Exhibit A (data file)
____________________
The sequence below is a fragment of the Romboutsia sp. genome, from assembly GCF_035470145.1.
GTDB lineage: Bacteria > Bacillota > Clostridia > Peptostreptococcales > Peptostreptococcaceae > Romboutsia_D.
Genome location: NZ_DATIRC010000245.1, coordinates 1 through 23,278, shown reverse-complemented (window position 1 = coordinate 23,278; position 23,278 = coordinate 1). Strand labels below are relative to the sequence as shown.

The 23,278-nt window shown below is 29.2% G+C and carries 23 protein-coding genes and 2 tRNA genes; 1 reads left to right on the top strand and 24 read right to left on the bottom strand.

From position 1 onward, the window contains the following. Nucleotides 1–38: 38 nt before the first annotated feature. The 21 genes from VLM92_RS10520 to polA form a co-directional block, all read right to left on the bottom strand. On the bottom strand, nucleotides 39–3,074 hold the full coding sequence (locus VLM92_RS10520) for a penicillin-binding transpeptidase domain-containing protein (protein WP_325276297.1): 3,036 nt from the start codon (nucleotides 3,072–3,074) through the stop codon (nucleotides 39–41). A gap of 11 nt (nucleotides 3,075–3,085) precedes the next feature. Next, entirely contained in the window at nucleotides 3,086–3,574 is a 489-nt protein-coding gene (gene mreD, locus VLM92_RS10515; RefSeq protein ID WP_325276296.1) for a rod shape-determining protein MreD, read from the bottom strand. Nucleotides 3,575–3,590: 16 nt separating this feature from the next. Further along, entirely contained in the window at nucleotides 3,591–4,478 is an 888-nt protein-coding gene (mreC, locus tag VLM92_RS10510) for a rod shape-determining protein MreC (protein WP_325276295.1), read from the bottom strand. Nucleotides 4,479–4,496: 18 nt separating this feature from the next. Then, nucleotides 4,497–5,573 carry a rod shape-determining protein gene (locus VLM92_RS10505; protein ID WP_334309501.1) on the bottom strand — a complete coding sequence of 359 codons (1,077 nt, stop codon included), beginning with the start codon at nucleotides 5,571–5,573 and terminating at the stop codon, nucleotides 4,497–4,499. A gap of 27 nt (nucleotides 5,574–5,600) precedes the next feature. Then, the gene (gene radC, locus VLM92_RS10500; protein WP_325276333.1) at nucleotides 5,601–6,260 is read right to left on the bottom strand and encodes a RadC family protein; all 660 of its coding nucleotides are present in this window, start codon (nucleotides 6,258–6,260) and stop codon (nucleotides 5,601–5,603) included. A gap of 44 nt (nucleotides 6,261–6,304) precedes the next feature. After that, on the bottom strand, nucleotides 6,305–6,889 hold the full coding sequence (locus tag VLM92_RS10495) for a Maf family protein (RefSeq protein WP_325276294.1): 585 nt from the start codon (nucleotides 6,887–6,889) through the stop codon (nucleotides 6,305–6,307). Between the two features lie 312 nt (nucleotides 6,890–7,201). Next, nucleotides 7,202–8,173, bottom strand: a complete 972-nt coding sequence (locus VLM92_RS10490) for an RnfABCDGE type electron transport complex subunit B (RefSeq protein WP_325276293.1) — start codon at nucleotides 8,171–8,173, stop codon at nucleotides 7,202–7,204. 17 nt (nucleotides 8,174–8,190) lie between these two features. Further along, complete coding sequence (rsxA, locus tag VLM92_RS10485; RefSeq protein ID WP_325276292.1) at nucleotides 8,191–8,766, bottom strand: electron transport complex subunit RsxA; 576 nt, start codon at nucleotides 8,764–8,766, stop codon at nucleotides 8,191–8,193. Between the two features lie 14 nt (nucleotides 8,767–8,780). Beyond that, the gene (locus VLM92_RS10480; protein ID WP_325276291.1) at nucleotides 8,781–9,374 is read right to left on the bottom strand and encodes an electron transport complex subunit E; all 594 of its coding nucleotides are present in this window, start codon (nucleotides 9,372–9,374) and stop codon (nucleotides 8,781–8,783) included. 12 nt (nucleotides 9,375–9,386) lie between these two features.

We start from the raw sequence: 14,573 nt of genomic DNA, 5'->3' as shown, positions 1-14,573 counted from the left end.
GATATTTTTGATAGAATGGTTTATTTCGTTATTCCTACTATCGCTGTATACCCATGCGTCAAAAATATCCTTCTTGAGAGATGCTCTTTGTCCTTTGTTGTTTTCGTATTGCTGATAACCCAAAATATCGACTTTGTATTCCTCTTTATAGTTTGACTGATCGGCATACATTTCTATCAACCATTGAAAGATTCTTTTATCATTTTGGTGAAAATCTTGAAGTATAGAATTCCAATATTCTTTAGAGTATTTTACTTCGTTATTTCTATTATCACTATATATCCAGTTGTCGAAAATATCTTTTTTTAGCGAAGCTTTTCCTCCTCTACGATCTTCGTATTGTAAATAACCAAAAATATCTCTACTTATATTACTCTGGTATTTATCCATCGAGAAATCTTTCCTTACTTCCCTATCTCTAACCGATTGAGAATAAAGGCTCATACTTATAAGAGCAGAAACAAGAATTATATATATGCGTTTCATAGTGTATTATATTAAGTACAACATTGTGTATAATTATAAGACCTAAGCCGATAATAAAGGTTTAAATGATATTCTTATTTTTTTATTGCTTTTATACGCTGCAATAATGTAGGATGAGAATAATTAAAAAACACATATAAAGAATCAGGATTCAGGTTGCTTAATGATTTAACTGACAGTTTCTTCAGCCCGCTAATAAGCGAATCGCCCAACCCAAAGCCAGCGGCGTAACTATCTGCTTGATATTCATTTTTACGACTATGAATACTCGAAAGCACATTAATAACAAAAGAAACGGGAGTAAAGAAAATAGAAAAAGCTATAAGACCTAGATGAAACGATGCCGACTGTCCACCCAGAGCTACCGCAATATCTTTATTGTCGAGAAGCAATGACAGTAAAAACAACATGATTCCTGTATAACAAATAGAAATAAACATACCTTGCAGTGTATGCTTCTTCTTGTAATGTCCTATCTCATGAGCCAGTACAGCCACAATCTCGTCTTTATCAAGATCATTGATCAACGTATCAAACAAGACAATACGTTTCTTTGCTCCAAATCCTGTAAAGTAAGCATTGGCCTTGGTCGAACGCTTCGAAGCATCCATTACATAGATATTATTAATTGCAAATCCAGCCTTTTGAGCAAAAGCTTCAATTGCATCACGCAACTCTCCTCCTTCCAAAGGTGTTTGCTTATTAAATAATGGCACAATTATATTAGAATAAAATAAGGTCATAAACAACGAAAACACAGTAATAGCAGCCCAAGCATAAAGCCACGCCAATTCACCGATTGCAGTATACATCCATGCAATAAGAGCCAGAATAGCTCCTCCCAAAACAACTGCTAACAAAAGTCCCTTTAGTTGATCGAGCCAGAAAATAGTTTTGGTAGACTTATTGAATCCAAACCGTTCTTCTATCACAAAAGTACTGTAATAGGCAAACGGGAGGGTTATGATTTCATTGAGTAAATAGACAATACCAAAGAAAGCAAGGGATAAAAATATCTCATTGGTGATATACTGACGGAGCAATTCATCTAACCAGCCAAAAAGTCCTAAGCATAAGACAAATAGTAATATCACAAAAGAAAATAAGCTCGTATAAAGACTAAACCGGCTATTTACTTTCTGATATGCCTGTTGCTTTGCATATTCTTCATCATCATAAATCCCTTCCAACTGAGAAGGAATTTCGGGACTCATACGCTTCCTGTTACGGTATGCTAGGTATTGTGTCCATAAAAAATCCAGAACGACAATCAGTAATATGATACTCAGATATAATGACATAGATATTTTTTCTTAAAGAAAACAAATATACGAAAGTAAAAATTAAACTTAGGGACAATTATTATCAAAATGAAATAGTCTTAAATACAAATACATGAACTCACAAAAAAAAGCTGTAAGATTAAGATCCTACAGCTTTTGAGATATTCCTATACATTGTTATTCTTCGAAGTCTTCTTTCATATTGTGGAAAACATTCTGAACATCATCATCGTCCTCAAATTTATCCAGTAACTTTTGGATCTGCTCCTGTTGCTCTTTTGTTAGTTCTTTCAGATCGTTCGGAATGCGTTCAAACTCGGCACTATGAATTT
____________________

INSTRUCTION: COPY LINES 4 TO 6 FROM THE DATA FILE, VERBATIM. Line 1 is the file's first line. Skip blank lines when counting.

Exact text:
The 23,278-nt window shown below is 29.2% G+C and carries 23 protein-coding genes and 2 tRNA genes; 1 reads left to right on the top strand and 24 read right to left on the bottom strand.

From position 1 onward, the window contains the following. Nucleotides 1–38: 38 nt before the first annotated feature. The 21 genes from VLM92_RS10520 to polA form a co-directional block, all read right to left on the bottom strand. On the bottom strand, nucleotides 39–3,074 hold the full coding sequence (locus VLM92_RS10520) for a penicillin-binding transpeptidase domain-containing protein (protein WP_325276297.1): 3,036 nt from the start codon (nucleotides 3,072–3,074) through the stop codon (nucleotides 39–41). A gap of 11 nt (nucleotides 3,075–3,085) precedes the next feature. Next, entirely contained in the window at nucleotides 3,086–3,574 is a 489-nt protein-coding gene (gene mreD, locus VLM92_RS10515; RefSeq protein ID WP_325276296.1) for a rod shape-determining protein MreD, read from the bottom strand. Nucleotides 3,575–3,590: 16 nt separating this feature from the next. Further along, entirely contained in the window at nucleotides 3,591–4,478 is an 888-nt protein-coding gene (mreC, locus tag VLM92_RS10510) for a rod shape-determining protein MreC (protein WP_325276295.1), read from the bottom strand. Nucleotides 4,479–4,496: 18 nt separating this feature from the next. Then, nucleotides 4,497–5,573 carry a rod shape-determining protein gene (locus VLM92_RS10505; protein ID WP_334309501.1) on the bottom strand — a complete coding sequence of 359 codons (1,077 nt, stop codon included), beginning with the start codon at nucleotides 5,571–5,573 and terminating at the stop codon, nucleotides 4,497–4,499. A gap of 27 nt (nucleotides 5,574–5,600) precedes the next feature. Then, the gene (gene radC, locus VLM92_RS10500; protein WP_325276333.1) at nucleotides 5,601–6,260 is read right to left on the bottom strand and encodes a RadC family protein; all 660 of its coding nucleotides are present in this window, start codon (nucleotides 6,258–6,260) and stop codon (nucleotides 5,601–5,603) included. A gap of 44 nt (nucleotides 6,261–6,304) precedes the next feature. After that, on the bottom strand, nucleotides 6,305–6,889 hold the full coding sequence (locus tag VLM92_RS10495) for a Maf family protein (RefSeq protein WP_325276294.1): 585 nt from the start codon (nucleotides 6,887–6,889) through the stop codon (nucleotides 6,305–6,307). Between the two features lie 312 nt (nucleotides 6,890–7,201). Next, nucleotides 7,202–8,173, bottom strand: a complete 972-nt coding sequence (locus VLM92_RS10490) for an RnfABCDGE type electron transport complex subunit B (RefSeq protein WP_325276293.1) — start codon at nucleotides 8,171–8,173, stop codon at nucleotides 7,202–7,204. 17 nt (nucleotides 8,174–8,190) lie between these two features. Further along, complete coding sequence (rsxA, locus tag VLM92_RS10485; RefSeq protein ID WP_325276292.1) at nucleotides 8,191–8,766, bottom strand: electron transport complex subunit RsxA; 576 nt, start codon at nucleotides 8,764–8,766, stop codon at nucleotides 8,191–8,193. Between the two features lie 14 nt (nucleotides 8,767–8,780). Beyond that, the gene (locus VLM92_RS10480; protein ID WP_325276291.1) at nucleotides 8,781–9,374 is read right to left on the bottom strand and encodes an electron transport complex subunit E; all 594 of its coding nucleotides are present in this window, start codon (nucleotides 9,372–9,374) and stop codon (nucleotides 8,781–8,783) included. 12 nt (nucleotides 9,375–9,386) lie between these two features.

We start from the raw sequence: 14,573 nt of genomic DNA, 5'->3' as shown, positions 1-14,573 counted from the left end.